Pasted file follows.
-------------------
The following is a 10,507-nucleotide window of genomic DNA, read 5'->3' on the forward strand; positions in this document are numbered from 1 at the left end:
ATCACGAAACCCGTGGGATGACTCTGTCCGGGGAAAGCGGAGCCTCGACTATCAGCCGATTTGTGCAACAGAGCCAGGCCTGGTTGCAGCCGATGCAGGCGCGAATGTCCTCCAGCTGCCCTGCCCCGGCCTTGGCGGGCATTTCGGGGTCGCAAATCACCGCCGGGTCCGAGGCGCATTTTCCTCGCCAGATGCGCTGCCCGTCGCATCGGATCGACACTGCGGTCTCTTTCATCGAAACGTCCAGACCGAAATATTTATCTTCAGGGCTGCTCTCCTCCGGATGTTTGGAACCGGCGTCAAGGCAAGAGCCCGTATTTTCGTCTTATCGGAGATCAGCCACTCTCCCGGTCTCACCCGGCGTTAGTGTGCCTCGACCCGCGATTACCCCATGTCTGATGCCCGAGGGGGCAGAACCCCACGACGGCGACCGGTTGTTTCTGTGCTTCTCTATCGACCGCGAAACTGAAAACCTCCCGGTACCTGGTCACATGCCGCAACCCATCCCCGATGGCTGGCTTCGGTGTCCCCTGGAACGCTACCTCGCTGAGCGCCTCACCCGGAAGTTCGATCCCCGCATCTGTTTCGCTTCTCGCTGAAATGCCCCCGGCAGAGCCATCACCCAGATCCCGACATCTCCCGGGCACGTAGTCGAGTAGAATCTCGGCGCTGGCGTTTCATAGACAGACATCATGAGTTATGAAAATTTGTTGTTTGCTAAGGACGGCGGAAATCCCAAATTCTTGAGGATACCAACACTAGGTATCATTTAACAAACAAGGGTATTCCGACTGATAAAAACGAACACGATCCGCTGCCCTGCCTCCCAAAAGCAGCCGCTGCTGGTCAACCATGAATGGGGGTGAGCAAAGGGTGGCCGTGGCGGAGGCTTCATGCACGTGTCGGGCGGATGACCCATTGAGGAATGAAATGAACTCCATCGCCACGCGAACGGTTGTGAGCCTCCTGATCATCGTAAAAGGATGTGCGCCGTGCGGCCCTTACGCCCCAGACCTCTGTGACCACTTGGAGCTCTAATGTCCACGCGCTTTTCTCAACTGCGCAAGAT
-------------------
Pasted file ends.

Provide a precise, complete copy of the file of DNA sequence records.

The following is a 10,507-nucleotide window of genomic DNA, read 5'->3' on the forward strand; positions in this document are numbered from 1 at the left end:
ATCACGAAACCCGTGGGATGACTCTGTCCGGGGAAAGCGGAGCCTCGACTATCAGCCGATTTGTGCAACAGAGCCAGGCCTGGTTGCAGCCGATGCAGGCGCGAATGTCCTCCAGCTGCCCTGCCCCGGCCTTGGCGGGCATTTCGGGGTCGCAAATCACCGCCGGGTCCGAGGCGCATTTTCCTCGCCAGATGCGCTGCCCGTCGCATCGGATCGACACTGCGGTCTCTTTCATCGAAACGTCCAGACCGAAATATTTATCTTCAGGGCTGCTCTCCTCCGGATGTTTGGAACCGGCGTCAAGGCAAGAGCCCGTATTTTCGTCTTATCGGAGATCAGCCACTCTCCCGGTCTCACCCGGCGTTAGTGTGCCTCGACCCGCGATTACCCCATGTCTGATGCCCGAGGGGGCAGAACCCCACGACGGCGACCGGTTGTTTCTGTGCTTCTCTATCGACCGCGAAACTGAAAACCTCCCGGTACCTGGTCACATGCCGCAACCCATCCCCGATGGCTGGCTTCGGTGTCCCCTGGAACGCTACCTCGCTGAGCGCCTCACCCGGAAGTTCGATCCCCGCATCTGTTTCGCTTCTCGCTGAAATGCCCCCGGCAGAGCCATCACCCAGATCCCGACATCTCCCGGGCACGTAGTCGAGTAGAATCTCGGCGCTGGCGTTTCATAGACAGACATCATGAGTTATGAAAATTTGTTGTTTGCTAAGGACGGCGGAAATCCCAAATTCTTGAGGATACCAACACTAGGTATCATTTAACAAACAAGGGTATTCCGACTGATAAAAACGAACACGATCCGCTGCCCTGCCTCCCAAAAGCAGCCGCTGCTGGTCAACCATGAATGGGGGTGAGCAAAGGGTGGCCGTGGCGGAGGCTTCATGCACGTGTCGGGCGGATGACCCATTGAGGAATGAAATGAACTCCATCGCCACGCGAACGGTTGTGAGCCTCCTGATCATCGTAAAAGGATGTGCGCCGTGCGGCCCTTACGCCCCAGACCTCTGTGACCACTTGGAGCTCTAATGTCCACGCGCTTTTCTCAACTGCGCAAGAT